The anterior compartment is the largest in the thigh, occupying the region between the inguinal ligament and the knee. Lateral and anteromedial intermuscular septa separate the contents from the posterior (hamstring) and medial (adductor) compartments, respectively (Fig. 6.2). The anterior compartment (Fig. 6.12) contains quadriceps femoris, sartorius and the tendon of iliopsoas, and is innervated by the femoral nerve. The femoral artery and vein, the principal vessels of the lower limb, traverse the compartment and leave via the opening in adductor magnus to gain the popliteal fossa.
The subcutaneous tissue contains the great (long) saphenous vein and its tributaries with their accompanying arteries, superficial inguinal lymph nodes and cutaneous nerves. The great saphenous vein ascends on the medial side of the thigh (Fig. 6.11) and passes through the saphenous opening in the fascia lata to empty into the femoral vein. The great saphenous vein drains the superficial tissues of the entire limb except the lateral side of the leg and foot. Near its termination, the vein receives tributaries, which drain the buttock, the perineum and the abdominal wall below the umbilicus. These tributaries are accompanied by corresponding branches of the femoral artery. The superficial inguinal lymph nodes, often palpable in the living, lie just distal and parallel to the inguinal ligament and adjacent to the termination of the great saphenous vein (Fig. 6.11). These nodes receive lymph from the same superficial tissues as those drained by the great saphenous vein and its tributaries. Efferent lymphatics from the superficial nodes pass through the fascia lata and drain into the deep inguinal nodes within the femoral triangle and femoral canal, where nodes are a focal point in lymphatic drainage of the lower limb (p. 257).
The lateral cutaneous nerve of the thigh (L2 & L3) (Fig. 6.17) pierces the inguinal ligament close to the anterior superior iliac spine, where it may become entrapped, causing pain in the thigh (meralgia paraesthetica). It supplies skin as far as the knee. The intermediate and medial cutaneous nerves of the thigh arise from the femoral nerve and supply the anterior and medial surfaces of the thigh. Usually, the obturator nerve gives a cutaneous supply to the medial side of the thigh. The femoral branch of the genitofemoral nerve (L1 & L2) passes beneath the inguinal ligament to supply skin over the femoral triangle, and the ilioinguinal nerve emerges through the superficial inguinal ring to supply the adjacent medial aspect of the thigh.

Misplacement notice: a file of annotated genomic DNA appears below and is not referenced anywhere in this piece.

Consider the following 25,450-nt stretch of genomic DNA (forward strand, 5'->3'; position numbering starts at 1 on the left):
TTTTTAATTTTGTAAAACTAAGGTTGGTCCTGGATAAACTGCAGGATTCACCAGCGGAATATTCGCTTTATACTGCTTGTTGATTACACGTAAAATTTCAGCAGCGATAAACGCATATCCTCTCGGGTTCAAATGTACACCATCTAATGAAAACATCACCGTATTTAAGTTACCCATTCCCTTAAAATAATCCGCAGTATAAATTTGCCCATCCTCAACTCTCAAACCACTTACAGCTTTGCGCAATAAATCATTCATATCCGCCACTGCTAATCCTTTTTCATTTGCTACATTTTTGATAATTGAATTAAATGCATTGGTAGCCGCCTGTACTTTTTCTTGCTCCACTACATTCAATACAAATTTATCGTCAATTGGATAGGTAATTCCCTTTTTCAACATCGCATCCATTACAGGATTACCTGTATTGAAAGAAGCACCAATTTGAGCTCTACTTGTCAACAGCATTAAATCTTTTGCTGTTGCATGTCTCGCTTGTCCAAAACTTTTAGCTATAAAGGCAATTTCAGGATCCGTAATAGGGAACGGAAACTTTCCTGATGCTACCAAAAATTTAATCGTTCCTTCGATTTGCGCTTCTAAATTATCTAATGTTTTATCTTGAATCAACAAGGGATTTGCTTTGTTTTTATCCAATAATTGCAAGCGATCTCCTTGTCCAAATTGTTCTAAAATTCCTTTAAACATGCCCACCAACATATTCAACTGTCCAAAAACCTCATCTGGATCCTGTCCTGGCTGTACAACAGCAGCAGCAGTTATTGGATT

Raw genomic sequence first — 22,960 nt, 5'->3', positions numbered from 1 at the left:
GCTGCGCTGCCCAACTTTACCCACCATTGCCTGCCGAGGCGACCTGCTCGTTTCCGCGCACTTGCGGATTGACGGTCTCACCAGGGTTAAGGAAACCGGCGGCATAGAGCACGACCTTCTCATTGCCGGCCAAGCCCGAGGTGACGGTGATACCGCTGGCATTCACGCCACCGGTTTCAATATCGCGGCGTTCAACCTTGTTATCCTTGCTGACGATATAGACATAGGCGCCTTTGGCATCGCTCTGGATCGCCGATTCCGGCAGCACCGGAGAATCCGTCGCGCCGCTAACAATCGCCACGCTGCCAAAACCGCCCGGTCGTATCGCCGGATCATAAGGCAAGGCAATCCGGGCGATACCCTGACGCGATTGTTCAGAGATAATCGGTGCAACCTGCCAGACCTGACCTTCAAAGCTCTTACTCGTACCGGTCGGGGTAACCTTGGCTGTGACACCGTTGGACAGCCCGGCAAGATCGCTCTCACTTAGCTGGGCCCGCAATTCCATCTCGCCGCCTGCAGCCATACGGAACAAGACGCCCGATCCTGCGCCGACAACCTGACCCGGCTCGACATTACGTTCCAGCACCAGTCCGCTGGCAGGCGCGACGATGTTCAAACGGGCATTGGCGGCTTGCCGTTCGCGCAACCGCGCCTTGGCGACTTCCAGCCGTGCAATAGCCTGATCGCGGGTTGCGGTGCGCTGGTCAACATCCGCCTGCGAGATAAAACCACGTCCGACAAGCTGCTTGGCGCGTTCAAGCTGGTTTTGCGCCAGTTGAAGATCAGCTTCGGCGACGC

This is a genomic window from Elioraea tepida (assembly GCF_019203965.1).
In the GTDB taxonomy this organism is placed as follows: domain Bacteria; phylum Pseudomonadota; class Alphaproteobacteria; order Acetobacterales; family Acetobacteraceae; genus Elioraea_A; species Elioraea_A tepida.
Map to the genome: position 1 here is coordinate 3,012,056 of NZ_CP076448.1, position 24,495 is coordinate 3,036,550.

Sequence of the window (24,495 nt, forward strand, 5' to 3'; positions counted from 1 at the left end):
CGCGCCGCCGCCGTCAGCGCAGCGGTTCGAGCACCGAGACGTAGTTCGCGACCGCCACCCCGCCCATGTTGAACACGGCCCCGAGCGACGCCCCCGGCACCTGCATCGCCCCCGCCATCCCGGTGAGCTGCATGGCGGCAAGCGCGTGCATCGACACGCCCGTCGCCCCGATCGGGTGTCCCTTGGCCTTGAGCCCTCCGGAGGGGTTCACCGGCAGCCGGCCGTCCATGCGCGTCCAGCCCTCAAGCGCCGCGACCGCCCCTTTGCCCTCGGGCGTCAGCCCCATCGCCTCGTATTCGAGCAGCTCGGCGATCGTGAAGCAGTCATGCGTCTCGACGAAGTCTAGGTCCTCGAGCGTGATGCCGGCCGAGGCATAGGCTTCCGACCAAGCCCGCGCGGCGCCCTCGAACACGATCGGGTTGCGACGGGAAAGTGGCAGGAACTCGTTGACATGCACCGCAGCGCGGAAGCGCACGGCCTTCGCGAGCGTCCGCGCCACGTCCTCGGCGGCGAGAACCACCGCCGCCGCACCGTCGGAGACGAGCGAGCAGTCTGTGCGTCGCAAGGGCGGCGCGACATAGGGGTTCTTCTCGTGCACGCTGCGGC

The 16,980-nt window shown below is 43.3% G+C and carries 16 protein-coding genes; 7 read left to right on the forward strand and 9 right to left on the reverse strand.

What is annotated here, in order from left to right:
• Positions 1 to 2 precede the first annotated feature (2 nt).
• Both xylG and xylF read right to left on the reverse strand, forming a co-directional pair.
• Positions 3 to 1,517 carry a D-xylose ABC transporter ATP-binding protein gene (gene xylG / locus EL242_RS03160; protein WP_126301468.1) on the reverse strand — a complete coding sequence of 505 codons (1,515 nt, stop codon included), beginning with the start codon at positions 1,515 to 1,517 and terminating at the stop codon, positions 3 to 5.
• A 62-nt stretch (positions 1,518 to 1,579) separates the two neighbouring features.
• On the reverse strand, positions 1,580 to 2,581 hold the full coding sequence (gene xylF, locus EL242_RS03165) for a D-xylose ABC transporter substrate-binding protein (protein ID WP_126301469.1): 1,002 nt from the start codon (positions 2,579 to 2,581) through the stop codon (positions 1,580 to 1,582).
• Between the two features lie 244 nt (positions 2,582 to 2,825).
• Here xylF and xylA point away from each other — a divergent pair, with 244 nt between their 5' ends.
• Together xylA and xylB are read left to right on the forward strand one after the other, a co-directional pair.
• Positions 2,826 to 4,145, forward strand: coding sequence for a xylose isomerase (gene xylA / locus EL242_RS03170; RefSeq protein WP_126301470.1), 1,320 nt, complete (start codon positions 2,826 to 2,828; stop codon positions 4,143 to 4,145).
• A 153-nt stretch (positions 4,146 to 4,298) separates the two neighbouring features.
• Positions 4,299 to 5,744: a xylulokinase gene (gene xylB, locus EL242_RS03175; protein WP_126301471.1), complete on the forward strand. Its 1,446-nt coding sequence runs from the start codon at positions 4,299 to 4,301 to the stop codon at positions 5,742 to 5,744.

The fascia lata (deep fascia) completely invests the thigh, providing attachment for muscles and associated intermuscular septa in the anterior compartment. It attaches superiorly to the inguinal ligament and iliac crest, and inferiorly is continuous with the deep fascia of the leg. Below and lateral to the pubic tubercle is the saphenous opening, which transmits the terminal part of the long saphenous vein.
Over the lateral aspect of the thigh, the fascia lata is particularly thick, forming the iliotibial tract. Gluteus maximus and tensor fasciae latae are attached to its upper part (Fig. 6.30).
Fig. 6.13 Quadriceps femoris. Vastus intermedius is partially revealed by removal of rectus femoris. Pectineus and adductors longus and brevis have been excised.
The four parts of quadriceps femoris, namely rectus femoris, vastus lateralis, vastus intermedius and vastus medialis, cover the front and sides of the femur (Figs 6.12, 6.13 & 6.14). Rectus femoris is attached by a straight head to the anterior inferior iliac spine and by a reflected head to the ilium above the acetabulum.
Vastus lateralis attaches to the intertrochanteric line, the lateral lip of the linea aspera and the lateral supracondylar ridge of the femur (Figs 6.15 & 6.16). Vastus intermedius attaches to the upper two thirds of the anterior and lateral surfaces of the femoral shaft, while vastus medialis anchors to the spiral line and medial lip of the linea aspera. Distally, these four muscles form a common tendon, which attaches to the upper border (base) of the patella. From the lower border (apex) of the patella, the tendon continues as the patellar ligament (Fig. 6.75) to attach to the tibial tubercle.
Quadriceps femoris is a powerful antigravity muscle, extending the knee joint during standing, walking and running. In addition, rectus femoris flexes the hip. The lower fibres of vastus medialis stabilize the position of the patella (p. 300). Quadriceps femoris is supplied by branches of the femoral nerve.
This straplike muscle is attached proximally to the anterior superior iliac spine and descends obliquely across the thigh (Fig. 6.12), crosses the posteromedial side of the knee and, with gracilis and semitendinosus, attaches to the upper end of the subcutaneous surface of the tibia (Fig. 6.79). Sartorius flexes and laterally rotates the hip and flexes the knee. It is supplied by the femoral nerve.